Clark was punched by Thomas toward the end of Friday's practice after the two exchanged words on the sideline regarding a blown coverage by Thomas, sources told ESPN's Adam Schefter.
"Right now, as a team and an organization, we're moving forward," Clark said Monday in his first words since the incident occurred. "We're putting that situation in the rear view."
Clark is known as one of the more quiet and reserved players on the team. In a video posted by Thomas (and later deleted), Clark was so angered by the defense giving up a long touchdown -- Thomas blitzed instead of dropping into that area of the field -- that he ripped off his own helmet and threw it to the ground.
Asked if he felt a weight lifted after Thomas' release, Clark said, "I'm done addressing that, honestly, and the organization as well. So, we're just moving forward at this point."
After the fight with Clark, Thomas was sent home Friday and was told not to report to the Ravens' facility on Saturday. He was released by the Ravens on Sunday for "personal conduct that has adversely affected" the team.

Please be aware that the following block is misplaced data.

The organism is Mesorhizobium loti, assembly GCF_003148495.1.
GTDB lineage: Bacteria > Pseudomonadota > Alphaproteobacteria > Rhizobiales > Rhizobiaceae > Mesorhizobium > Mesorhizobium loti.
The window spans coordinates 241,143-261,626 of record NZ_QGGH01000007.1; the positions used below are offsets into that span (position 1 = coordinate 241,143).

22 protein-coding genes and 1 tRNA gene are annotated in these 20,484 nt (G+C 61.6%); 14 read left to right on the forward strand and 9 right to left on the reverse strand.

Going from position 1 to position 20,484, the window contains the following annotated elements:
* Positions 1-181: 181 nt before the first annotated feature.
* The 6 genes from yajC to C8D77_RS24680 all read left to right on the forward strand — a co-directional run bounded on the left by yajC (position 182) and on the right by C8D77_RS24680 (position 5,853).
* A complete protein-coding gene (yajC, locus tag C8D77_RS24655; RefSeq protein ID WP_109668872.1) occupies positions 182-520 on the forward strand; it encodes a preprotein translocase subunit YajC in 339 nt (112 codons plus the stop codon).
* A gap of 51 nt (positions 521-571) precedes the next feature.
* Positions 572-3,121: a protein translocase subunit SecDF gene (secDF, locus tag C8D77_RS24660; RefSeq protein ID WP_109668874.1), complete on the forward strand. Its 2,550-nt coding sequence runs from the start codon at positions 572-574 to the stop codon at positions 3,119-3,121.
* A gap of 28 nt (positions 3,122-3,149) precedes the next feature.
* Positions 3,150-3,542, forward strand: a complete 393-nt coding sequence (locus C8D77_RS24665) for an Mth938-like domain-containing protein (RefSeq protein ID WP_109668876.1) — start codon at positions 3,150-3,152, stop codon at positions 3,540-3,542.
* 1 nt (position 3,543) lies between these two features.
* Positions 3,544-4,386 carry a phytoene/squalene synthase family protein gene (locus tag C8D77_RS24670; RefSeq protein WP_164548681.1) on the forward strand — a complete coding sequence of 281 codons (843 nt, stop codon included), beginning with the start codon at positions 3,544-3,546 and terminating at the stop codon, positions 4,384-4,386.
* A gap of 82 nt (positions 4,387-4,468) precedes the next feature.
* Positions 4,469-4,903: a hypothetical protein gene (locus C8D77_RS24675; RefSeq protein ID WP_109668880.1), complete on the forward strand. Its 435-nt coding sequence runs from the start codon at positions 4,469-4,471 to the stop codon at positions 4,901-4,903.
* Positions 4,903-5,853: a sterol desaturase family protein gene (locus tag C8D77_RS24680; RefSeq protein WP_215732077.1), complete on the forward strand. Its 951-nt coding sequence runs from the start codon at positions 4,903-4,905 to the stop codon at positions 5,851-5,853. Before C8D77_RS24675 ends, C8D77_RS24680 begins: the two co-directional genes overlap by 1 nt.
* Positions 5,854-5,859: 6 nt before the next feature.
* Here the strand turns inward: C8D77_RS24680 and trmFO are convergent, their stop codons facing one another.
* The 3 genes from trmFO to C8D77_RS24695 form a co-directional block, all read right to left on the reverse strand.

Clark became a starter last season when he replaced an injured Tony Jefferson. Known for his football intelligence, Clark was responsible for relaying the calls from defensive coordinator Don "Wink" Martindale. He makes sure everyone is in the right position and tries to avoid any coverage breakdowns.
One of the most respected players on the team, Clark has watched teammates rally around him even more since the altercation with Thomas.
"Chuck has been the guy quietly that guys go to," tight end Mark Andrews said. "These guys respect him a ton. He's the leader of that defense."
Clark has not been surprised by the support given by his teammates.
"That's what we stand on here as a team and organization," Clark said. "We're a family. We're down for each other, if you're down for the ultimate goal -- and that's winning and trying to get championship."
The Ravens also welcomed back reigning NFL MVP Lamar Jackson, who missed the previous two practices. He is dealing with a groin injury, sources told ESPN's Adam Schefter.
Jackson moved around well, but he didn't take off for any long runs.
"He looked good," coach John Harbaugh said. "He had a good practice. We're moving forward."